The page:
feminist bread recipe

Feminist Bread

(adapted from a zucchini bread recipe given to me by my ‘second mom’, who is a feminist.)


– 2 eggs

– 3/4 cup sugar

– 1/3 cup oil

– 1 cup grated mixture of apple and carrot

– some grated ginger

– 1 tsp vanilla

– 1 3/4 cup flour (I mix wheat and plain)

– 1/2 tsp each: baking powder, baking soda, salt, cinnamon, mixed spice

– some nuts or mixed seeds

Mix everything together.  Bake in a greased pan for 45 mins to an hour at 350 degrees F (176 C).

Delicious and liberating!

apple carrot bread

this weekend i had parsnips for breakfast

this weekend i had parsnips for breakfast

I’m part of a veg bag scheme (called Local Greens), which runs like this: you sign up with a group and pay a weekly fee, then pick up your dirty vegetables in a white plastic bag at the local pub or wherever, then spend the rest of the week trying to fit vegetables into your life. It’s a grab bag – you can’t decide what goes in there and this makes you do weird things. Like eat parsnips for breakfast.

Includes: parsnips, red pepper, potatoes, garlic, and leeks, chopped and tossed in basil oil, a little salt & pepper. Cook in skillet until tasty-looking.

It’s not the weirdest culinary thing I’ve done, but it’s up there.

hot toddy

It’s the kind of Monday you feel in your bones.  You don’t want to work today.  Nobody else does either.  You hover around the kettle and try to be cheerful.  It doesn’t work.  There’s a perpetual lukewarm pool of milky tea in your mug that you can’t be bothered to reheat.  You’ve been staring at that screen blankly for ? minutes, ? hours.  Maybe days.  Something in your brain has stopped working.  Maybe you’ve caught that gross office cold that’s going around.

When I feel run down and grumpy or sniffly, I make this tea and feel nice again.    If you do have a cold, drink it religiously every night with a good book.

Hot Herbal Toddy

Sprig each of fresh herbs, including: mint, basil, sage, etc

Thin slice of lemon

Thin slice of ginger

A few cloves

Some cinnamon (cassia) bark

Two teaspoons of brandy or whisky

Teaspoon of honey

– Simmer the herbs, lemon, ginger and cloves with a mug and a half of water in a small pot.  Simmer for about 15 mins.

– Put the honey and brandy/whisky in a mug.

– Pour the tea into the mug (discard the herbs and stuff).

Sip and think happy thoughts.

(Adapted from a recipe in this hippie cookbook a friend bought me: Unplugged Kitchen by Viana la Place.)




I Give the Lord Credit Chilli

Appalachians are seasonal folk.  At some point right around now-ish, when the air takes on that nip in the morning and the leaves start to change, Appalachians everywhere are getting ready.  Dusting off the hiking boots, breaking out the knitting, pulling the quilts out from the closet.  No one has to tell us it’s time to break out the slow cooker and make chilli.  We just know.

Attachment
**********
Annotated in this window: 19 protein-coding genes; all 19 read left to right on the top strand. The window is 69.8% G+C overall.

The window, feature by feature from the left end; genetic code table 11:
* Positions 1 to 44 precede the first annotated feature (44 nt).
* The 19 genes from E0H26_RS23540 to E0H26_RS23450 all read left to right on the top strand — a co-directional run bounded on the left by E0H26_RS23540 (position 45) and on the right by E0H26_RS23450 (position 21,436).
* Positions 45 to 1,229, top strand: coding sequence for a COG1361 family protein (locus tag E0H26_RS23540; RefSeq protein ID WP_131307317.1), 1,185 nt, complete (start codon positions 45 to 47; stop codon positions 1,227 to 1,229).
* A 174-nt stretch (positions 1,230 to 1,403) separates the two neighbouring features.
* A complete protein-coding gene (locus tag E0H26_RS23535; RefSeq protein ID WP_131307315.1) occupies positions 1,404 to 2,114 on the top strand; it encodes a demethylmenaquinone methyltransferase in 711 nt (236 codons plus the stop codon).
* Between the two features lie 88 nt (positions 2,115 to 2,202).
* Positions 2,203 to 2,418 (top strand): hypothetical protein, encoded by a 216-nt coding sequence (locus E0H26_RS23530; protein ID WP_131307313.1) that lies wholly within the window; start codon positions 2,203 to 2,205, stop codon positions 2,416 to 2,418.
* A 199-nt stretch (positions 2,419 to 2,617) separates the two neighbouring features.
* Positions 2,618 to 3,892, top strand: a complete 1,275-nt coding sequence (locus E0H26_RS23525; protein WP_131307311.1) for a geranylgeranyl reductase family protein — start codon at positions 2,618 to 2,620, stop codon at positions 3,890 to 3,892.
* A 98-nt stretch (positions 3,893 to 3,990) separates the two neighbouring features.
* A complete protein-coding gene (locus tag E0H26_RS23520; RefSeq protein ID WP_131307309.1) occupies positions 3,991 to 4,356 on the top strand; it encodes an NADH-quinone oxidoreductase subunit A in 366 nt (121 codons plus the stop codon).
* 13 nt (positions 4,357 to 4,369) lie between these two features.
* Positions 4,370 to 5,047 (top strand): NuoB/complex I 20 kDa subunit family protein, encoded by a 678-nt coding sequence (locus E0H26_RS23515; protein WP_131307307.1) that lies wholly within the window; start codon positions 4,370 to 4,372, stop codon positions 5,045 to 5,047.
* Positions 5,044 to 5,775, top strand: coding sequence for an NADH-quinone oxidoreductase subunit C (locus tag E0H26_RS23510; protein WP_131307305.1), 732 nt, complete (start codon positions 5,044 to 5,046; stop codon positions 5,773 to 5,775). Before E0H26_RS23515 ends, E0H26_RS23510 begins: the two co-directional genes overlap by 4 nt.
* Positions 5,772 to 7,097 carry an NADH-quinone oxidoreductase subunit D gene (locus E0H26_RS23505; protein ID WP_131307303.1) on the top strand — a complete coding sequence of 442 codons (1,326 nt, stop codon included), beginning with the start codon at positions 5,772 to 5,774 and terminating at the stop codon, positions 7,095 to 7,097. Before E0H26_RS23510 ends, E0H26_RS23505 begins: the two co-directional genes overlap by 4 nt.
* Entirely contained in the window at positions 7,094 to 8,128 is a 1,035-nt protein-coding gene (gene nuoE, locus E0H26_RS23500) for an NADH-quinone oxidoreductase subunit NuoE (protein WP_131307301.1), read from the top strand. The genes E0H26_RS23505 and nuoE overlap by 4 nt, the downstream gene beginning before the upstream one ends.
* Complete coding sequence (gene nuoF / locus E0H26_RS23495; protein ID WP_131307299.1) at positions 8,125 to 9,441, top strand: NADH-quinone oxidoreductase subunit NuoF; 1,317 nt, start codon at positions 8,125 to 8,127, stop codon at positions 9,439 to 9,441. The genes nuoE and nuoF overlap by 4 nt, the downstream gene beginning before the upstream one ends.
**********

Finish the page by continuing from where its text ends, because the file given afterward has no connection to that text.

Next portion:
My dad makes the best chilli, of course.  He lives in a holler (hollow?) in Hiwassee, Virginia.  On a day like this, with the sky so painfully blue and the breeze blowing through my clothes on the line, I long for the smell of pipe tobacco and wood burning in his old stove, and a rambling story or sermon told over a steaming bowl of something cooked nice and slow.

Below is Daddy’s recipe for chilli.  He’s a religious man, so he gives the Lord credit for pretty much everything.

‘I Give the Lord Credit’ Chilli

– 1 lb mince meat (beef, turkey or deer meat)

– some chopped onions

– flour – whole wheat

– sesame seeds (if you got ’em)

– garlic, cumin, cilantro (coriander), chilli powder (all to taste)

– pinto beans (tinned or soaked & cooked – like about a can’s worth)

– can of tomato sauce

– can of Rotel chillies (you can sub canned tomatoes and chop up some chillies)

– fresh, minced habenero chillies (to taste)

Brown minced meat and onions in a heavy saucepan (cast iron is best). Drain the grease from the meat and set aside.

Add the pintos and tomato sauce to the pan and cook for a while. Like 10 mins.

Mix the same amount of flour as the meat grease (drippings) – mix it real good.

Dump the flour/drippings paste and all the rest of the ingredients into the pan.

While cooking, give a long sermon (optional).

Cook until your house smells so good your neighbours invite themselves over.

Serve with corn bread and shredded cheese.

Don’t forget to give the Lord credit.